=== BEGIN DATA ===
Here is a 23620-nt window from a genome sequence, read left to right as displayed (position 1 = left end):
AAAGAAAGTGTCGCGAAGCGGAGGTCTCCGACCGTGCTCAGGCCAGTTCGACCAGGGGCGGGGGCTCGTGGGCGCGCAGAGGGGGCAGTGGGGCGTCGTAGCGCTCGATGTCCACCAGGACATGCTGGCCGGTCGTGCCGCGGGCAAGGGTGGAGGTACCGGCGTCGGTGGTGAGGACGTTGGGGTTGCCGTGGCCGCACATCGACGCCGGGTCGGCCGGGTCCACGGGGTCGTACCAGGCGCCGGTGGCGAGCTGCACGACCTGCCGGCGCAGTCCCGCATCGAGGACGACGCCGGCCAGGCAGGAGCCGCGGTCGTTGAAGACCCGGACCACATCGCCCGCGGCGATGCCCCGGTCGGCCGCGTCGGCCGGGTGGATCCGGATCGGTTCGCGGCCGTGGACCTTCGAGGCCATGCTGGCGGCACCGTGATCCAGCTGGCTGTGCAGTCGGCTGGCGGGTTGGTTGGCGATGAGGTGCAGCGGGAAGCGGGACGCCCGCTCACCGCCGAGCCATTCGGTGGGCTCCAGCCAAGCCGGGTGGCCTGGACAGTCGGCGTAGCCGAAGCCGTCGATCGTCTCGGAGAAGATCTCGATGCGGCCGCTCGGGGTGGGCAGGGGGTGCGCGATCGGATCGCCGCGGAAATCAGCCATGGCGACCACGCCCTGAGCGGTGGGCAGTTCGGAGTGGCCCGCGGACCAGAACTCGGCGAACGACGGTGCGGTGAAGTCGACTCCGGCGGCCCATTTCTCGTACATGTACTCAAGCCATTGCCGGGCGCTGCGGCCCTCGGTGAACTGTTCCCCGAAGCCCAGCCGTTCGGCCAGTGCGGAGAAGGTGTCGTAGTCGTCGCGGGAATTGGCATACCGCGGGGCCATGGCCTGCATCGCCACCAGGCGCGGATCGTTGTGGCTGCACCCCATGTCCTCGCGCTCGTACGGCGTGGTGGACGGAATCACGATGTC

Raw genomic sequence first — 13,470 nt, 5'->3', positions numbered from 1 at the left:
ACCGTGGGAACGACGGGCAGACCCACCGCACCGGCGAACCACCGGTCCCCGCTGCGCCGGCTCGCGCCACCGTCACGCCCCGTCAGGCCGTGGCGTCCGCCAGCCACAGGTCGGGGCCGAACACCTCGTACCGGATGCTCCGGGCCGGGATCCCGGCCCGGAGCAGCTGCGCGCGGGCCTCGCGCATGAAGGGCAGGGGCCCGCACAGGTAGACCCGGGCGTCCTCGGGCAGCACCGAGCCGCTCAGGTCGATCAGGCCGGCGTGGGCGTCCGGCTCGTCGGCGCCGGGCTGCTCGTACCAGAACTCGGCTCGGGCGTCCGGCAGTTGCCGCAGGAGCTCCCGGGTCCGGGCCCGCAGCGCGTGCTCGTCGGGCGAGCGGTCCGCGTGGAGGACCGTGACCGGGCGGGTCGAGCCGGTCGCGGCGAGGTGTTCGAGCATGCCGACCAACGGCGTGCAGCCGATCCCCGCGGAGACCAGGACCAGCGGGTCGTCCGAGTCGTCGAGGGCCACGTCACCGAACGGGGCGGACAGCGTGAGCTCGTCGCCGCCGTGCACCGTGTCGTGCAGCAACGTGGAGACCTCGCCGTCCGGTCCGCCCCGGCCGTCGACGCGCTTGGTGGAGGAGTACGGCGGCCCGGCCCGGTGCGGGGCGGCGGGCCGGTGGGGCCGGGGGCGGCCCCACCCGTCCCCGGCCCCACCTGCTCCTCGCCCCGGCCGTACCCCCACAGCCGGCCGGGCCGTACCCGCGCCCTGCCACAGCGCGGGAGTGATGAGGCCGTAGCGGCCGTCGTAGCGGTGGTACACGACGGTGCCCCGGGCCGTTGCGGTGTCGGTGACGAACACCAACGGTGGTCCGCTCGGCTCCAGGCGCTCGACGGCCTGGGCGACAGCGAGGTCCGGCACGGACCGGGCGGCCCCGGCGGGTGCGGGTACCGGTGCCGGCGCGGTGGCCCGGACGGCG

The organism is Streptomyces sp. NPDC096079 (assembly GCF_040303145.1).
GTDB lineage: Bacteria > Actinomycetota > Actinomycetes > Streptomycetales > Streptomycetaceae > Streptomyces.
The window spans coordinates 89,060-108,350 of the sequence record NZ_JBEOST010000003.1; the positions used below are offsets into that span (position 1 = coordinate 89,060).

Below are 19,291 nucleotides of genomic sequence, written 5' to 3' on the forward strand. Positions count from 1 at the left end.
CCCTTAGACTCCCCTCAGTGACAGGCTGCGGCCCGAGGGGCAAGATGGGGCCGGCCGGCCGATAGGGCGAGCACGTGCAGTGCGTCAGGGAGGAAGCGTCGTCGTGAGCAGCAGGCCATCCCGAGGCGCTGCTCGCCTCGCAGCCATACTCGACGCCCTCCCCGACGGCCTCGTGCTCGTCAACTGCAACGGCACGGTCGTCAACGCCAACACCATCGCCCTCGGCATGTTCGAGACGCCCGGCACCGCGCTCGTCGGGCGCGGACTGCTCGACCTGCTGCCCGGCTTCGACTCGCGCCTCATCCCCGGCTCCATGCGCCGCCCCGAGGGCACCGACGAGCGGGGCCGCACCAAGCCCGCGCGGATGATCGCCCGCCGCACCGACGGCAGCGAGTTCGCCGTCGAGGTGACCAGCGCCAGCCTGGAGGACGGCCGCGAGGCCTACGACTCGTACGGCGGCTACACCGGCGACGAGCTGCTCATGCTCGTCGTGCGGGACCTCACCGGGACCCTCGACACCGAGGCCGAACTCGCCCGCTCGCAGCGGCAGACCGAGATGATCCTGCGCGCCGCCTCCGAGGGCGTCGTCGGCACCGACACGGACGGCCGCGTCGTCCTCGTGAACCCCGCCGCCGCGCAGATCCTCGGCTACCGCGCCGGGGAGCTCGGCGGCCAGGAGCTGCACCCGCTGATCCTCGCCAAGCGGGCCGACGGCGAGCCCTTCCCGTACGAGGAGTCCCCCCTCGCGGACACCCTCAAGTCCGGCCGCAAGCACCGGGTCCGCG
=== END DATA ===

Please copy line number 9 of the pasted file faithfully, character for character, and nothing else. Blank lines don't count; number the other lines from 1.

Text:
CCCTTAGACTCCCCTCAGTGACAGGCTGCGGCCCGAGGGGCAAGATGGGGCCGGCCGGCCGATAGGGCGAGCACGTGCAGTGCGTCAGGGAGGAAGCGTCGTCGTGAGCAGCAGGCCATCCCGAGGCGCTGCTCGCCTCGCAGCCATACTCGACGCCCTCCCCGACGGCCTCGTGCTCGTCAACTGCAACGGCACGGTCGTCAACGCCAACACCATCGCCCTCGGCATGTTCGAGACGCCCGGCACCGCGCTCGTCGGGCGCGGACTGCTCGACCTGCTGCCCGGCTTCGACTCGCGCCTCATCCCCGGCTCCATGCGCCGCCCCGAGGGCACCGACGAGCGGGGCCGCACCAAGCCCGCGCGGATGATCGCCCGCCGCACCGACGGCAGCGAGTTCGCCGTCGAGGTGACCAGCGCCAGCCTGGAGGACGGCCGCGAGGCCTACGACTCGTACGGCGGCTACACCGGCGACGAGCTGCTCATGCTCGTCGTGCGGGACCTCACCGGGACCCTCGACACCGAGGCCGAACTCGCCCGCTCGCAGCGGCAGACCGAGATGATCCTGCGCGCCGCCTCCGAGGGCGTCGTCGGCACCGACACGGACGGCCGCGTCGTCCTCGTGAACCCCGCCGCCGCGCAGATCCTCGGCTACCGCGCCGGGGAGCTCGGCGGCCAGGAGCTGCACCCGCTGATCCTCGCCAAGCGGGCCGACGGCGAGCCCTTCCCGTACGAGGAGTCCCCCCTCGCGGACACCCTCAAGTCCGGCCGCAAGCACCGGGTCCGCG